As noted, a hardware wallet does not operate in complete isolation. That would be fantastically secure, but damn cumbersome when it came time to perform transactions. Hence the USB connection to a host device with Internet access.
That last sentence above is our focus. We need a plan in case something goes awry in the link between your hardware wallet and the ‘stub’ app and driver running on you Mac/PC/mobile. Hardware wallets usually interface to the outside world via a browser plug-in. And if there is anything dodgier than a Mac/PC app, it is a browser plug-in.
Every flavor of browser on every platform get updated at least once a month. New versions of every flavor of browser are released at a clip that puts new OS versions to shame. All of this patching and updating and versioning ROUTINELY breaks browser plug-ins.
At the time of writing, Tezor and Ledger hardware wallets are fabulously well supported. Let’s hope they stay that way, but you need to PLAN otherwise. Ledger and Tezor wallets are fully BIP-0032 and BIP-0039 compliant. Yup, make sure your wallet words are SAFE AND SECURE, with one copy stored offsite. Given that you’ve made the leap to hardware, consider storing one copy of your wallet words on one of these bad boys.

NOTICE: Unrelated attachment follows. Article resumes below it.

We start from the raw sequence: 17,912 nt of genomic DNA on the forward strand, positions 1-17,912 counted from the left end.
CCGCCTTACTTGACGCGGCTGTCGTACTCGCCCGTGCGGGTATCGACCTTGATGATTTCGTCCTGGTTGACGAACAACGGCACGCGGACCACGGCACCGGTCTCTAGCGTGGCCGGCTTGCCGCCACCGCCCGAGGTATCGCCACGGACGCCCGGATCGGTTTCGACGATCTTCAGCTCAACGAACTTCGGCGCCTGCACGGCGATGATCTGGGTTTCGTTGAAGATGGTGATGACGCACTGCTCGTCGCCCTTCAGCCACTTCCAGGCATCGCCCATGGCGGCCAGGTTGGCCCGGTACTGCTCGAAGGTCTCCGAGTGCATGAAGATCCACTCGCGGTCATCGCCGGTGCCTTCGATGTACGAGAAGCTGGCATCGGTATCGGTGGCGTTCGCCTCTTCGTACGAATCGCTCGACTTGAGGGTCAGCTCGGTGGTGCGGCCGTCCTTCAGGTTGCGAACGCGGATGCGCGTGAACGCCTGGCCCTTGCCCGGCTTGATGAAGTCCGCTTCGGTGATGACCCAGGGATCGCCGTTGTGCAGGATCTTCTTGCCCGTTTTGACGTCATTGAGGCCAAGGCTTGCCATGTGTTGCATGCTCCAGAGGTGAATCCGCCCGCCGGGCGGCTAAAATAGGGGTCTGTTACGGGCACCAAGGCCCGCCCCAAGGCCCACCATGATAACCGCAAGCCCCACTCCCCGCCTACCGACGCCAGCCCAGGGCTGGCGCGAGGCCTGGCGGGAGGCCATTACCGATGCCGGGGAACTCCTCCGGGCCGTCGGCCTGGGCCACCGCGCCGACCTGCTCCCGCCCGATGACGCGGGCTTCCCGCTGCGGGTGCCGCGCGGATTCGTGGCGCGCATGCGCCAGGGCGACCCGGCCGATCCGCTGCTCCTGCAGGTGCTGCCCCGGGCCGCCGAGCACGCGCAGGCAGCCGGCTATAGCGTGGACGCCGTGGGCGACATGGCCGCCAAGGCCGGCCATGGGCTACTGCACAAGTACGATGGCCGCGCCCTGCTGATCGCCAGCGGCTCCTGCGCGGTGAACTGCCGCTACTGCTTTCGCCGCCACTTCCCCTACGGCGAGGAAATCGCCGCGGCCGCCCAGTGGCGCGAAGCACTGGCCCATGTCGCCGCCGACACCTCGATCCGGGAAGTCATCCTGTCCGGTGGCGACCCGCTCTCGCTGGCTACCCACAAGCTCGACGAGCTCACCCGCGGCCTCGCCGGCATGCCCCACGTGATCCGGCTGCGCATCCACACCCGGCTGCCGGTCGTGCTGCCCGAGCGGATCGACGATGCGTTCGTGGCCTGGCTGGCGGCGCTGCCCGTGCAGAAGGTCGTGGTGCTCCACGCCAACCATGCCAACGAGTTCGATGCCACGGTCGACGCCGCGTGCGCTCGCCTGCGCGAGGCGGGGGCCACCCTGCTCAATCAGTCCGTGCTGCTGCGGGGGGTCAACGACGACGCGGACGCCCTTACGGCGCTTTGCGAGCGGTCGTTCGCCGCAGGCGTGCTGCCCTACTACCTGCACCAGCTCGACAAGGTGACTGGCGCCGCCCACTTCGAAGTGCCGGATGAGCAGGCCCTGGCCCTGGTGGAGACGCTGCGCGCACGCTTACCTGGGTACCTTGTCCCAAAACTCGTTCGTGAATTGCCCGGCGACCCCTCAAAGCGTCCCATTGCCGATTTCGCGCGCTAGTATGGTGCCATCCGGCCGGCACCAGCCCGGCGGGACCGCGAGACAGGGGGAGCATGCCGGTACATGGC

Hardware wallets provide fabulous security. If you have significant (losing it would hurt) amounts of cryptocurrency that you are HODLing, you should seriously consider a Ledger or Tezor device. And you definitely need a get-of-jail plan, in case sometime down the road:
- Your hardware wallet (the device itself) fails.
- The manufacturer goes out of business (these are startup companies).
- Some strange interaction along the device-browser-OS-host system breaks the operation of your hardware wallet, and there is no ready fix.
- Other shit happens.
I strongly suggest a plan OTHER THAN “I’ll replace my hardware wallet device with a new one.” Even if eBay comes to your rescue in supplying a deprecated device, probabilities are that will not get you all the way home. Along the same lines, “I’ll secure a duplicate backup device” is not viable.
In fact, your secondary wallet should not be a hardware wallet of any flavor. Should an “unknown unknown” manifest itself along the USB link, for example, you could find yourself up a creek. In my humble opinion, your secondary wallet needs to be a wallet app running on a Mac or PC.
With my preferred get-out-of-jail mitigation, you follow all of the same steps above starting with:
- A plan to recover from complete software or hardware failure.
- Testing the plan soup-to-nuts, end-to-end, IRL, periodically.
A do-it-yourself option
For those willing to tackle a modest bit of DIY, consider a “build your own hardware wallet” solution …